• The normalization of the vectors for the illumination calculation is also required.


Background polar coordinates l.jpg

Background: polar coordinates

  • Representation of a vector P

    • P = (P, P)

    • P is an angle between the x-axis

      and a vector Q

    • P is an angle between P and

      the z-axis

  • An effective approach from the viewpoint of hardware requirements [Kim et al., Ikedo et al., Kugler]

    • Only two angles

    • No normalization of vectors

  • However, the matrix multiplication for the transformation or a large map for the normal vector perturbation are still required.


Previous work related with pcs l.jpg

Previous work related with PCS

  • Support bump, reflection, refraction, and texture mapping in a single LSI chip [Ikedo et al.]

    • Classical straightforward method  require a large amount of logic for matrix operations

    • May produce the incorrect reflection angle to calculate the intensity of specular light

  • IMEM: integrate the arithmetic units and the reference tables into one dedicated memory chip [Kugler]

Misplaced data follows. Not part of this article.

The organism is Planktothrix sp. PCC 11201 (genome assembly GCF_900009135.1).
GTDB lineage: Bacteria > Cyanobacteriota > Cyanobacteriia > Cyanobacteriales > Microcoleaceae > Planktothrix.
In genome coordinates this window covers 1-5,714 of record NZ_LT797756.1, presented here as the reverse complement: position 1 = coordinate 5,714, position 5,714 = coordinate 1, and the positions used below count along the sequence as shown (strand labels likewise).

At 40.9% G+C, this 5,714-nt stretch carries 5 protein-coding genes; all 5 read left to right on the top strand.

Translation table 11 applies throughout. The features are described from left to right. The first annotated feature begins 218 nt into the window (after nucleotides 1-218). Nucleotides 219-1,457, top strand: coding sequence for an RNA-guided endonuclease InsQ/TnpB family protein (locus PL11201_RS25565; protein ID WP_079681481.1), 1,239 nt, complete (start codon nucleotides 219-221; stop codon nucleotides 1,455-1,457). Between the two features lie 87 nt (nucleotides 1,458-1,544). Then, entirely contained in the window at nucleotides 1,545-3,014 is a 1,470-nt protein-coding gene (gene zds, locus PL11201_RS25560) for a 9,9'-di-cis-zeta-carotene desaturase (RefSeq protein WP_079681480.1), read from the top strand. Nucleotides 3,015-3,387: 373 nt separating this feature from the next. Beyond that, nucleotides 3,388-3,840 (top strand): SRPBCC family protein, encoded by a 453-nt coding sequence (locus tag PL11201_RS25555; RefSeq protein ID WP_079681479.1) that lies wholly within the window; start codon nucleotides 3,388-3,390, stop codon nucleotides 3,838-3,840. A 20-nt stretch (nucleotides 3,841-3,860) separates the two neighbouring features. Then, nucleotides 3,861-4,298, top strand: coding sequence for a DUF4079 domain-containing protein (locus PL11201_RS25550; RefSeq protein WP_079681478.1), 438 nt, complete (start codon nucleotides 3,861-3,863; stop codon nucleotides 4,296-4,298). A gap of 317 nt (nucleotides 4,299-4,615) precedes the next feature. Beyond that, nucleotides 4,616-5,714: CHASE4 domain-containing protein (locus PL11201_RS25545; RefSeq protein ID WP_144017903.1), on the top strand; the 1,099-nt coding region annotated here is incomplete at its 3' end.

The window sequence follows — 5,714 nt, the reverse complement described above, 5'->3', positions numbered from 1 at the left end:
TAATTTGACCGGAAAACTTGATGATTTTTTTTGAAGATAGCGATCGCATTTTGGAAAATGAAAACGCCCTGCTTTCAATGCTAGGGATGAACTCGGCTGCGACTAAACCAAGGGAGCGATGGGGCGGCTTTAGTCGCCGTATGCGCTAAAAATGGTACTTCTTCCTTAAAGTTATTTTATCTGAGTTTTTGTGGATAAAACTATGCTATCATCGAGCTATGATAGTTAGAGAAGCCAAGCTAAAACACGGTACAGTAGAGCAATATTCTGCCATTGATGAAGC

• Support the simple normal vector perturbation method

    • Reduce the amount of computations by using the pre-computed LUTs and maps

    • However, a map of large size over 3 Mbytes is required


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Previous work related with PCS

  • Hardware architecture supporting the bump-mapped illumination by using the Phong illumination hardware [Kim et al.]

    • Give a small reduction to the hardware requirements for the illumination calculation


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Overview of this paper

  • We propose a new transformation method and present its hardware architecture.

    • Direct transformation of the vectors into the reference space

    • No hardware for matrix transformation, but only a few hardware logics for the vector rotations

  • Also, we present an effective illumination calculation hardware.

    • Use of “the law of cosine”


Contents10 l.jpg

Contents

  • Introduction

    • Background and related work

  • Bump mapping algorithm

    • Vector rotation